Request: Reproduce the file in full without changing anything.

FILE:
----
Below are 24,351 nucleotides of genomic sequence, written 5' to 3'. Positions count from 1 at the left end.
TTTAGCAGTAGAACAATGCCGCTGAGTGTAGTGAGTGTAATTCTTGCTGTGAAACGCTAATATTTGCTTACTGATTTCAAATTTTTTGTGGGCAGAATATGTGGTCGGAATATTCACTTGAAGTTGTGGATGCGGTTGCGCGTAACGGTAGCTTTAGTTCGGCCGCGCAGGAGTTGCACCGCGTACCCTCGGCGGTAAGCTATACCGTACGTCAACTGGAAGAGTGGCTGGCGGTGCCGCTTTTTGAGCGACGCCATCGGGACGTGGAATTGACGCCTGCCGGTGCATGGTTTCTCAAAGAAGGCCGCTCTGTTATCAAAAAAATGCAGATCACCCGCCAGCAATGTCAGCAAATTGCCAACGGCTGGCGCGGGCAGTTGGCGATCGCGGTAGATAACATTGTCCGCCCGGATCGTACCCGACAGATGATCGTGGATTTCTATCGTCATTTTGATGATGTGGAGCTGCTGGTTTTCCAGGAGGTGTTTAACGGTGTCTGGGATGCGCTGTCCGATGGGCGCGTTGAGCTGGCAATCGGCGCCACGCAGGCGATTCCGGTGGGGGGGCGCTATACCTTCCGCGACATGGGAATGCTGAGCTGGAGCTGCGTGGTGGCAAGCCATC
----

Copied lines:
Below are 24,351 nucleotides of genomic sequence, written 5' to 3'. Positions count from 1 at the left end.
TTTAGCAGTAGAACAATGCCGCTGAGTGTAGTGAGTGTAATTCTTGCTGTGAAACGCTAATATTTGCTTACTGATTTCAAATTTTTTGTGGGCAGAATATGTGGTCGGAATATTCACTTGAAGTTGTGGATGCGGTTGCGCGTAACGGTAGCTTTAGTTCGGCCGCGCAGGAGTTGCACCGCGTACCCTCGGCGGTAAGCTATACCGTACGTCAACTGGAAGAGTGGCTGGCGGTGCCGCTTTTTGAGCGACGCCATCGGGACGTGGAATTGACGCCTGCCGGTGCATGGTTTCTCAAAGAAGGCCGCTCTGTTATCAAAAAAATGCAGATCACCCGCCAGCAATGTCAGCAAATTGCCAACGGCTGGCGCGGGCAGTTGGCGATCGCGGTAGATAACATTGTCCGCCCGGATCGTACCCGACAGATGATCGTGGATTTCTATCGTCATTTTGATGATGTGGAGCTGCTGGTTTTCCAGGAGGTGTTTAACGGTGTCTGGGATGCGCTGTCCGATGGGCGCGTTGAGCTGGCAATCGGCGCCACGCAGGCGATTCCGGTGGGGGGGCGCTATACCTTCCGCGACATGGGAATGCTGAGCTGGAGCTGCGTGGTGGCAAGCCATC